Thanks to the Samuel ASG - Systematix Division - Health and Safety committee for sponsoring this great summer's day event.
A part of the company for six years, Tim Weber joined Systematix’s fabrication team in 2016. With his drive to learn and grow, he became a general machinist apprentice in the following year. After receiving his general machinist license, Tim went on to complete the MTBI apprenticeship at Conestoga College. He received his MTBI license in 2021. Now a Level 1 machine tool builder and integrator, Tim is an asset to any build team that he works with, says the Systematix team. In 2021, Tim volunteered with the local school that he graduated from, teaching a class in machining. To ensure that Tim was able to inspire the next generation of machinists and builders Systematix gave Tim half a day off every Monday for teaching. “I am most passionate about building high quality machines that are robust and visually attractive. I am proud of the machines that I build; proud that they solve our customers challenges,” shares Tim. He adds, “I want to continue to learn from others how best to approach building machines. Eventually, I want to be a leader of the build team. I have always enjoyed showing new machine builders to Systematix and apprentices how to build machines. I had the opportunity last Fall to teach a machining class at my old high school and really enjoyed introducing concepts to the students. I think my biggest impact to growing the automation industry is by mentoring new builders.”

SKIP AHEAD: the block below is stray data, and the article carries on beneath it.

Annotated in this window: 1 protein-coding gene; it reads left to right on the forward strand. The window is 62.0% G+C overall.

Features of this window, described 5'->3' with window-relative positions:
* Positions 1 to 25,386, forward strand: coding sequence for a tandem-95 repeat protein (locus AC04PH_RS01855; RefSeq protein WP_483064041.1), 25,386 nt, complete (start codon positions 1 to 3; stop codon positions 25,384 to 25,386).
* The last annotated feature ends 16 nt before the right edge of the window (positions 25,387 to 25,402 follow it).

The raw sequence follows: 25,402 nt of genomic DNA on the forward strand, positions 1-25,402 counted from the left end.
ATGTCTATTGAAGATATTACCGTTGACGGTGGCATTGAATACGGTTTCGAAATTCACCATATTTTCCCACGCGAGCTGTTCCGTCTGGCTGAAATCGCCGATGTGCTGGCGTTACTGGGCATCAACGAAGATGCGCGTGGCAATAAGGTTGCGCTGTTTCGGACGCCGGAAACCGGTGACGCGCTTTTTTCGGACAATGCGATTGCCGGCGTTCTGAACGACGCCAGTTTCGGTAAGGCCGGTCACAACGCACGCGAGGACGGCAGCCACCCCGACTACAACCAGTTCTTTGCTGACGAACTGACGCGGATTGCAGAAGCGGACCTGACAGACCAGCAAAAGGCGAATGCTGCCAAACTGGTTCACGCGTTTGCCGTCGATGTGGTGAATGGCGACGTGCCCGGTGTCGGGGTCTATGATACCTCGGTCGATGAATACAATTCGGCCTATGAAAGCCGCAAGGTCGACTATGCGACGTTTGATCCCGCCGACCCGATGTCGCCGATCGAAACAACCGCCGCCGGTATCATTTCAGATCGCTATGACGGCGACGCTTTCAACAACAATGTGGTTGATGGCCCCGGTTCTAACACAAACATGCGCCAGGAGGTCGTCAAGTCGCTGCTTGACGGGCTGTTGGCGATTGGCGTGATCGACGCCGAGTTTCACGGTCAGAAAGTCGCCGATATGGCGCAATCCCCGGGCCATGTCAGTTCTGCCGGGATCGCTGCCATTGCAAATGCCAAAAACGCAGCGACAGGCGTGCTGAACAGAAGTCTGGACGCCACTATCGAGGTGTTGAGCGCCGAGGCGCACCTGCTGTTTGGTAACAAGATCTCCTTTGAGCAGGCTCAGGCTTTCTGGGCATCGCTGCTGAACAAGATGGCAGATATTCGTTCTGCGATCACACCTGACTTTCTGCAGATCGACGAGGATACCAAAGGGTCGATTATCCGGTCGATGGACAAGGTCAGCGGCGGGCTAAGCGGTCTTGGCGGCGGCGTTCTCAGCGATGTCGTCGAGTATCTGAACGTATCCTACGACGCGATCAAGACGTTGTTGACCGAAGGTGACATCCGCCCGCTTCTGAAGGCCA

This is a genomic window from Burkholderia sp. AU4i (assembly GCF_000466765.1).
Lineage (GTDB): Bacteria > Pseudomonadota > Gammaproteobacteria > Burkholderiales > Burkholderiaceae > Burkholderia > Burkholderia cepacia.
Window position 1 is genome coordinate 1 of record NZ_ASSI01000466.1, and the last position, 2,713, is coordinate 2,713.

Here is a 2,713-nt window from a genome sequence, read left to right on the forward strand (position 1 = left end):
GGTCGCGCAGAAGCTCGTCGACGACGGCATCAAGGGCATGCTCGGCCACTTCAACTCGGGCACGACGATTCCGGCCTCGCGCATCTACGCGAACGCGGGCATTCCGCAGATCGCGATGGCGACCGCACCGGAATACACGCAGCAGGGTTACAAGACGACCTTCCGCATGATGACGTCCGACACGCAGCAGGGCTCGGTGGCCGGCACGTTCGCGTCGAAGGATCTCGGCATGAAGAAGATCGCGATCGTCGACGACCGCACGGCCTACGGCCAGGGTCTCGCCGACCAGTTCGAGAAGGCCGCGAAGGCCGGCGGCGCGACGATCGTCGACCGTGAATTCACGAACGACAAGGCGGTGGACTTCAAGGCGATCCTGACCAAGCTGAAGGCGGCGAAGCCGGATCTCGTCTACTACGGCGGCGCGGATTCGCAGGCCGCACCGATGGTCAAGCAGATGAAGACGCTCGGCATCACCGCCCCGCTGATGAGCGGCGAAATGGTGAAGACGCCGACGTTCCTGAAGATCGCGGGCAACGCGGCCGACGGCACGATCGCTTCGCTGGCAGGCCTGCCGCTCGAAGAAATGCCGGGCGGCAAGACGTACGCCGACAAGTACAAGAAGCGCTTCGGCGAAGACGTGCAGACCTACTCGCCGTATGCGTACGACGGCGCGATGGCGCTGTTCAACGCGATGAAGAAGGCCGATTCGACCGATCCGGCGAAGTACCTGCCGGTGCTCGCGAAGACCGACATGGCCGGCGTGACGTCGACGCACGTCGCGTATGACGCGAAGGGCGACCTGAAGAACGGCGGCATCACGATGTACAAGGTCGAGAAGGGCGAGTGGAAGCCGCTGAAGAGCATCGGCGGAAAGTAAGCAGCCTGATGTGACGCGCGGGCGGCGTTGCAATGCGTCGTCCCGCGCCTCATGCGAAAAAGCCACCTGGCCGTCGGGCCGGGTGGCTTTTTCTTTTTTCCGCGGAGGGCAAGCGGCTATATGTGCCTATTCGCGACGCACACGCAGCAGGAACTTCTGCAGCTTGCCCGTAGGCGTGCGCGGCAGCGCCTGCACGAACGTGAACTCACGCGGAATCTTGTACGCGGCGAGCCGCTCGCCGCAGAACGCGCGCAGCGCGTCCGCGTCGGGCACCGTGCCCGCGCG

His great attitude makes it easy for build team members and customers to work with him. His ability to solve problems and come up with innovative solutions, make him a key member of the controls team at Systematix, according to his colleagues Octavio Gonzalez and Erin Montag. Ryan says, “I enjoy working on the floor where the action is; and seeing it all come together is exciting. Watching my offline logic come to life and developing unique solutions to unexpected issues is something I can immerse myself in and before I know it the day is gone.”
He adds, “In the future I would like to be in a position where I can make decisions that have a broad-er and more significant impact, perhaps outside of the scope of controls. New technology allows for innovative new solutions to existing problems and therefore can help the industry expand into markets it previously could not.”
See the magazine and article for yourself. Manufacturing Automation's Top 10 Under 40